Yeah, it's definitely a shame. There's a lot of great stuff that happens out there! I've had mostly great luck with Kickstarter as well. I definitely admit that video game kickstarters in particular seem to often be a much riskier prospect than many other kinds of projects out there. There's just so many moving parts with a game, and a few bad decisions at the beginning of a project can absolutely put cross-platform support at risk without the developers even realizing it at the time.

I admit that I don't tend to back video game kickstarters anymore either, even though I've had good luck with the ones I did back (Banner Saga was probably the most egregious of the ones I'd backed - took bloody ages for the Linux port to get out). I still back a hell of a lot of music on there, though, and art books/comics, and board games. Board games in particular seem to often do wonderfully at Kickstarter.

Edit: Ah right! I did back The Journey Down Chapter 3, which is rather overdue, so I suppose technically that one counts as the worst of my experiences w/ videogame kickstarters, though I think that there's still some time before they reach Banner Saga's delivery gap. Just went through my list and I've only got five undelivered kickstarters (of about 60, which I suppose doesn't seem like a lot now that I see it). Though of the five, three are still very openly being worked on (one's actually theoretically shipped out as of a few days ago), and I've only had to mentally write off one of them.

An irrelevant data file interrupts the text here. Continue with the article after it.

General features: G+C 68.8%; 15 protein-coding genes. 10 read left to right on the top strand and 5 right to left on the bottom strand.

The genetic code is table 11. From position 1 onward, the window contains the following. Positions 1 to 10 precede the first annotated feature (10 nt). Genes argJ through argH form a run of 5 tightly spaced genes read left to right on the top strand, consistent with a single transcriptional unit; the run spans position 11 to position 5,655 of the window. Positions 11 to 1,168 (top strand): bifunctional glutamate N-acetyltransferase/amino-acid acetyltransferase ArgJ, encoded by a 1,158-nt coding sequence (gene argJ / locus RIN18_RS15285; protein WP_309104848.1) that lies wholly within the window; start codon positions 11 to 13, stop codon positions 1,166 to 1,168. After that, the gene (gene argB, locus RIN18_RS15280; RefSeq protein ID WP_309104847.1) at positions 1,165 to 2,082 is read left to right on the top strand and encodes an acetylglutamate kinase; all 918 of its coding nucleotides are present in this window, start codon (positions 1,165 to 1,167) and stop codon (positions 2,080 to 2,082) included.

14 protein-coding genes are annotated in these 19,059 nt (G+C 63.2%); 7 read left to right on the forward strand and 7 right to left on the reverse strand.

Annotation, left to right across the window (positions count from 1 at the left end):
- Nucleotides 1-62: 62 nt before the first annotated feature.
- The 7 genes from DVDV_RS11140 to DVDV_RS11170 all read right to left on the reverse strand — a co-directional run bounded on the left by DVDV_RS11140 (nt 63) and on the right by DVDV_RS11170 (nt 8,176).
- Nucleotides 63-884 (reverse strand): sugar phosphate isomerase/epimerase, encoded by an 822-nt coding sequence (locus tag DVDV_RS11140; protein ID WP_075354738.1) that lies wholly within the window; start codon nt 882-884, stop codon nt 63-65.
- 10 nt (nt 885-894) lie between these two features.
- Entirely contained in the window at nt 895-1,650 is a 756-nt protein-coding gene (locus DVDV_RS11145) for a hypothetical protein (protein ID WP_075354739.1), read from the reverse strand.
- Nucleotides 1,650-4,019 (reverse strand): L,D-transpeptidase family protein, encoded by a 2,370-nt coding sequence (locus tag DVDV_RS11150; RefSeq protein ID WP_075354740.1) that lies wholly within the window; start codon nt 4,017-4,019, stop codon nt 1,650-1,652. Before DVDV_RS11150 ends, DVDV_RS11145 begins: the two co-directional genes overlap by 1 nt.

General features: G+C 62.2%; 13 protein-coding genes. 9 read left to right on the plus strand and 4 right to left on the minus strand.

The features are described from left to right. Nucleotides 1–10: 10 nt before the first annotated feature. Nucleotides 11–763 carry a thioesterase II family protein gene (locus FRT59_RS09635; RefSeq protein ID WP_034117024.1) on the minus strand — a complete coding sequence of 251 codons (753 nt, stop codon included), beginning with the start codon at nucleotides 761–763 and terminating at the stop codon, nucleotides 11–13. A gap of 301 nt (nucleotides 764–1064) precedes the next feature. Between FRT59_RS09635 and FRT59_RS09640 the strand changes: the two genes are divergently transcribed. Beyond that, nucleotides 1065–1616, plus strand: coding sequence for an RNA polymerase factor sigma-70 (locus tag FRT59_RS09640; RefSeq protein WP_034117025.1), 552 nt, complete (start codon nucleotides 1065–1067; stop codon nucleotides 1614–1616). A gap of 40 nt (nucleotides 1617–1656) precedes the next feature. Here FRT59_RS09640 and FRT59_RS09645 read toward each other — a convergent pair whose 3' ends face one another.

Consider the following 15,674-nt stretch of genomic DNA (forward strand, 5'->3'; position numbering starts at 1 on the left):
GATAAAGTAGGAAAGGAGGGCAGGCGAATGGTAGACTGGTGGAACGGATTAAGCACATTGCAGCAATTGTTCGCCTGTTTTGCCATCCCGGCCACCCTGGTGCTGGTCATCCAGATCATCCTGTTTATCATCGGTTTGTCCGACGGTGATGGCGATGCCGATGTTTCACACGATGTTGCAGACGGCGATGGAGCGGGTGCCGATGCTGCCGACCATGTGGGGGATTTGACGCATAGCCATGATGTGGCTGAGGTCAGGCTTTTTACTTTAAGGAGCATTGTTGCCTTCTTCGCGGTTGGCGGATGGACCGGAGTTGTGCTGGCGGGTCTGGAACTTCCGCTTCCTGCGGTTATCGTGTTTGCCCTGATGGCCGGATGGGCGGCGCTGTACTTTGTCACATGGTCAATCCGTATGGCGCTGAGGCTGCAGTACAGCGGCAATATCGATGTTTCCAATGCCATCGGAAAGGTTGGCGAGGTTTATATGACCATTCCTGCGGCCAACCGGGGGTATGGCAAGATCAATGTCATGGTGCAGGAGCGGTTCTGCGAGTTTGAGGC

Last edited by apocalyptech at 20 January 2017 at 3:05 am UTC
rkfg 20 January 2017 at 5:02 am UTC
liamdaweWhat's the issue with Planetary Annihilation?
It had outstanding Linux issues with CoherentUI like freezing or crashing UI. The devs ignored the issue for years though it may not be their issue but middleware's one, they've closed their bug tracker so I have no proof now. Here this issue is mentioned as well. I don't know what the game state is now, I hope it's been fixed eventually but it was an issue for long enough for me to lose interest in the game (and my pledge was $95 or so). They're not hostile to Linux gamers but not quite caring either.

Last edited by rkfg at 20 January 2017 at 5:03 am UTC
zikzak 20 January 2017 at 5:20 am UTC
Not only they lied on the port to Linux and MacOS but also on something very very simple: a DRM-free version of the Windows game and eventually a boxed game.
It tells how much they care about their promises.
Zlopez 20 January 2017 at 7:36 am UTC
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After my experience with Kingdom Cone: Deliverence (where Linux version is now only possibility) and Warhammer 40k: Eternal Crusade (last statement from the developer is: "Linux community is too small, so it's not priority anymore." ) I'm now backing only games, that already have playable linux demo or the developers released Linux titles before. Like Universim, Jupiter Hell or Dungeons of Aledorn.
I hope, that Linux community will grow and the developers will be punished by lower sales in the future.

Last edited by Zlopez at 20 January 2017 at 7:37 am UTC